Bears defense eats Dolphins like units of old

by | Special to

MIAMI GARDENS -- Before and throughout the game, highlights of Miami's classic 38-24 victory over Chicago in 1985 -- the Bears' only loss in that season -- were shown on the Jumbotron at Sun Life Stadium.

They were the only Dolphins highlights in a night when the Bears defense put together a reel of them in their 16-0 victory, recording its first shutout since 2006 in improving to 7-3.

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It had two in 2006, winning at Green Bay 26-0 on Sept. 10 and 10-0 at the New York Jets on Nov. 19.

"We were playing as hard for the shutout as we would have been to stop a game-winning drive," said linebacker Brian Urlacher, whose five tackles gave him 1,488 for his career, best in team history.

"Shutouts are too hard to come by in the NFL. We weren't going to let it get away. We kept challenging on every play."

The Chicago defense gave up only 39 yards rushing, reducing the Dolphins to a one-dimensional offense, and just 187 total yards.

"The shutout is what you are always striving to get," said defensive end Julius Peppers, who had three of his team's six sacks for 14 yards.

On the first play of the fourth quarter, Urlacher blitzed straight up the gut, went unblocked and sacked Miami quarterback Tyler Thigpen for an 8-yard loss.

With 3:59 left, Thigpen threw to Davone Bess in hopes of converting a fourth and 6 from the Miami 49. The ball hit Bess' hands, but strong safety Danieal Manning nearly cut him in two as he jarred the ball loose.

"I would have preferred the pick," Manning said, "but Bess made a great jump for the ball. I had no choice but to hit him. It was the goose egg that we were after. We didn't want to give up anything."

And they didn't despite the Dolphins (5-5, 1-4 at home) being severely undermanned because of injuries to quarterbacks Chad Pennington (shoulder) and Chad Henne (sprained knee), left tackle Jake Long (shoulder) and center Joe Berger (knee), all before the game.

Berger's replacement, Cory Procter (knee), played for only 6:01, and wide receiver Brandon Marshall (hamstring) was done with 1:25 left in the half.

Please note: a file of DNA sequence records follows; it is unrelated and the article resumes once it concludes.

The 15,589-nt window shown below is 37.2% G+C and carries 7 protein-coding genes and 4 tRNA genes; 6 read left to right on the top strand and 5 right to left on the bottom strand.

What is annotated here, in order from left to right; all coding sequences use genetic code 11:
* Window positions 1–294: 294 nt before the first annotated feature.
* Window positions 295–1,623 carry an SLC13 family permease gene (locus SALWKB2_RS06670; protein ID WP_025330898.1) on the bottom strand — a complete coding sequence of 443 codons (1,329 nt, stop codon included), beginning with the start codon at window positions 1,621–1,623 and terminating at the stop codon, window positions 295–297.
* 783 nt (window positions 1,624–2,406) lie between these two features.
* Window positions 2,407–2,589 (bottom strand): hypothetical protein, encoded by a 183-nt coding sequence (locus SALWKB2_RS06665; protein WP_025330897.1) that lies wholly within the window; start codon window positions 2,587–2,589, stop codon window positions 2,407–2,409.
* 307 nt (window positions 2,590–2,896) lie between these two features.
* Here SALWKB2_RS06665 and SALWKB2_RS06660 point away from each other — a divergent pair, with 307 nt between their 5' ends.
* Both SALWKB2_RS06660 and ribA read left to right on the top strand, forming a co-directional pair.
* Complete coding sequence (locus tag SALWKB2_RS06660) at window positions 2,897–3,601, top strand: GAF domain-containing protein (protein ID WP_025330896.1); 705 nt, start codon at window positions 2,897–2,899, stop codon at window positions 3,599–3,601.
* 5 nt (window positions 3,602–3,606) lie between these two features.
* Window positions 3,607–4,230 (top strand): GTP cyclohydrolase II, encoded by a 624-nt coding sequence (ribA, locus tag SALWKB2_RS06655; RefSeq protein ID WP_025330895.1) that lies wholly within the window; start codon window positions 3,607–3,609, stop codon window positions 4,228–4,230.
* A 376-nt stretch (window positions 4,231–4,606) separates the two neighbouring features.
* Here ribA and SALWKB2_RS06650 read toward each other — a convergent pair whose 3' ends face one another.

Thigpen, in his first start since 2008, was completely overmatched against a defense that consistently pressured him. The Dolphins couldn't run to get him any relief.

"We couldn't get out of our own way," Thigpen said. "We had to be able to move the ball offensively and put points on the board. There are no excuses for what we displayed out there.

"Offensively, we feel embarrassed for what we put on the field. I put the blame on me. I felt like we'd get things going, and then, maybe I'd make a mistake or something."

It led to the Dolphins being shut out for the first time since a 3-0 loss at Pittsburgh on Nov. 16, 2007. It was the first shutout at home since a 21-0 loss to the New York Jets on Nov. 11, 2001.

With a great defense playing behind him, quarterback Jay Cutler has some room to grow in Mike Martz's offense. Grades
Chicago Bears
Chicago Bears
The Bears dominated in time of possession (38 minutes to 22 minutes), were excellent in third-down conversions (10 for 18) and generally outclassed the Dolphins. For those who said the Bears havenít beaten anybody, that refrain will continue but Chicago is 7-3 and heading toward the playoffs.
Miami Dolphins
Miami Dolphins
The Dolphins were down to their third-team QB, their third-team C, their second-team LG, and WR Brandon Marshall left the game with a hamstring injury. But, no excuses. The Dolphins were awful. They were dominated. Extenuating circumstances prevent this from being called a total failure.
By Chris Perkins
RapidReports Correspondent

"We're the ones trying to catch up," said Cutler, whose interception and two sacks weren't nearly as important as his ability to convert 10 of 18 third downs. "The defense has played like this for 10 straight games."

The Bears came in as the league's fourth best defense (301.9 yards per game), and only got better. They were second in run defense (82.3 yards per game) and only got better. They were second in points allowed (16.2 per game) and obviously got better.

"We are close to being 'The Monsters of the Midway' again," Manning said. "It is a feeling that I started to get last week. We are playing better and challenging every play. We are close to being a great defense."

Against the Dolphins, the Bears allowed only one of 11 third downs to be converted and controlled the ball for 37:51 compared to 22:09 for Miami.

"It was the third and long situations that we converted that allowed us to control the ball," Coach Lovie Smith said. "You want to get your opponent off the field on third down and make them one dimensional.

"You can get respect with seven wins. We will take that record right now. We are a confident team."

The Dolphins, on the other hand, are anything but confident as they had a chance to win two games in five days and didn't get it done.

"We are in this pile with other teams going into the weekend that are 5-4 right now when we could have been 6-4," Miami Coach Tony Sparano said. "It's disappointing. We played a good football team and did a lousy job."

As good as the Bears are playing on defense, Peppers isn't ready to put them in the class with the teams that won the Super Bowl in 1985 and lost in 2006.

"I feel like we're a pretty good defensive unit," Pepper said, "but we are never going to get there. We have to keep improving, and we'll see where it goes."

Wonder if Peppers' thinking will change if this defense takes the Bears to their third Super Bowl?


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